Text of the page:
Sinn Fein’s success in 2022’s Assembly elections and last month’s local elections is undeniably historic and combined with a hardening of the Democratic Unionist Party’s (DUP) vote, the potential implications for governance and democracy in the North of Ireland are significant.
The continuing failure of stakeholders in the Good Friday Agreement (GFA) to address the decline in the effectiveness of institutions and in particular, the power-sharing Executive, has contributed towards a sharpening polarisation in the region’s politics.
In May 2022, Sinn Féin capitalised on the Unionist decline and centre-ground gains to secure a vote share of 29%, making them the largest party in the Northern Irish Assembly. This entitled Sinn Féin to nominate the First Minister of the Executive, leaving the DUP to nominate a Deputy First Minister.
Symbolism being so important in the North, these titles infer a seniority but in fact, have equal status; it was simply not contemplated that Sinn Féin might one day take First Minister. The Assembly cannot form an Executive until these roles are filled and they may only be filled by the two largest parties from the Unionist and Nationalist communities. The intention of this forced coalition was to ensure that power is shared equitably; however, it also allows one of those parties to unilaterally prevent the formation of an Executive.
While the DUP’s vote held firm, an overall shrinking of the Unionist vote is evident, with the vote tightening around the more socially conservative end of Unionist politics. It is likely that the DUP will see this as a mandate from their base for continuing rejection of the Protocol/Windsor Framework and refusal to form an Executive.Kate Barry - PhD candidate, University of Birmingham
This May, Sinn Féin built on its success and emerged as the largest party in local government, taking 144 of the 462 available seats, with DUP remaining static with 122 seats. The election saw the continuing decline of the Ulster Unionist Party and the Social Democratic and Labour Party, the latter losing further ground to Sinn Féin and the former likely hardest hit by a swing towards the Alliance Party, now the third largest party in both Assembly and local government. The Alliance Party gained 14 seats, but only increased its vote share by 1.8% from 2019, a substantially lower gain than 2022’s 4.5%, possibly signifying a lack of impact in the absence of an Executive.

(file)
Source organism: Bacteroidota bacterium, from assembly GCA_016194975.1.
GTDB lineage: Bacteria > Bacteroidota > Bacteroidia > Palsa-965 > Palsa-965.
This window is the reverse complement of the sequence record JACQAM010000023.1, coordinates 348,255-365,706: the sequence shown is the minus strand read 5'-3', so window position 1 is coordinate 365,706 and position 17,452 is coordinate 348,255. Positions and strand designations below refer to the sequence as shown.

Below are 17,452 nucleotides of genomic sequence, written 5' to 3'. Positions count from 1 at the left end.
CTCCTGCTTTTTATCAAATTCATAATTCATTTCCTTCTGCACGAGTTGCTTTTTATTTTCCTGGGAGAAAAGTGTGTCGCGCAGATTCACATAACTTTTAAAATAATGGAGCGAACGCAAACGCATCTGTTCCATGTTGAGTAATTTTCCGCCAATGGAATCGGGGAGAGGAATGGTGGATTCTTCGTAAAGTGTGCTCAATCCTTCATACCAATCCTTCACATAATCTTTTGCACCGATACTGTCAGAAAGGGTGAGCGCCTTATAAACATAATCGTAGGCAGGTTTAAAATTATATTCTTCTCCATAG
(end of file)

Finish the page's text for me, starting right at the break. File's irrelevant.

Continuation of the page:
While the DUP’s vote held firm, an overall shrinking of the Unionist vote is evident, with the vote tightening around the more socially conservative end of Unionist politics. It is likely that the DUP will see this as a mandate from their base for continuing rejection of the Protocol/Windsor Framework and refusal to form an Executive.
The resulting lack of pluralism in both Unionism and Nationalism/Republicanism should be of concern. The Alliance Party, while socially progressive, is economically centre-right and (neo)liberal. Alliance’s targeting of Ulster Unionist Party, Social Democratic and Labour Party and Green Party voters in 2022 and 2023, while an electorally astute strategy, contributes to the polarisation of party politics on traditional green and orange lines. This is reinforced by Alliance’s tendency to present themselves as an alternative to ‘green and orange’: you cannot be an alternative without the status quo.
Sinn Féin’s electoral success is not as simple as an increasing mandate for a united Ireland. The political dynamics of the North are more complex. However, the outcome of this election may signal more polarised politics which leans increasingly toward the constitutional issue, in contrast to the concerns of ordinary voters who are more focussed on issues of housing, health, environment and economy. This threatens to lead to a widening disconnect between politicians and the wider public, which itself may result in increasing voter apathy and distrust in the effectiveness of political institutions.
Recent research commissioned for the Northern Ireland Affairs Committee suggests that the wider public in the North would like to see reform of the GFA institutions. The GFA and its successors have yet to deliver a long-term political and societal settlement. There is continuing resistance in Stormont to key commitments of the GFA and its successors on integrated education, the Bill of Rights, and deliberative civic forums to engage on the current and future governance of the North. Successive Executives have failed to tackle paramilitarism and related gangland violence. Legal reforms on abortion and equal marriage relied on Westminster interventions. It is highly likely that had the new Executive been formed in 2022, we would have seen abortion services in stasis without necessary funding and pregnant people continuing to travel to England to seek healthcare. As it stands, abortion services remain inadequate.
Facing a ‘cost-of-living’ crisis and potentially swingeing public sector cuts, ordinary Northern Irish people are suffering the effects of ongoing governance failures. It is essential that the Irish and UK governments work with not only Northern Irish political parties but also with civil society to start to address the failure of governance and tackle the reform of the power-sharing institutions and mechanisms. These institutions are perhaps now embedding sectarianism in a way never intended and the recent election results should serve as a warning.
Kate Barry - PhD candidate, University of Birmingham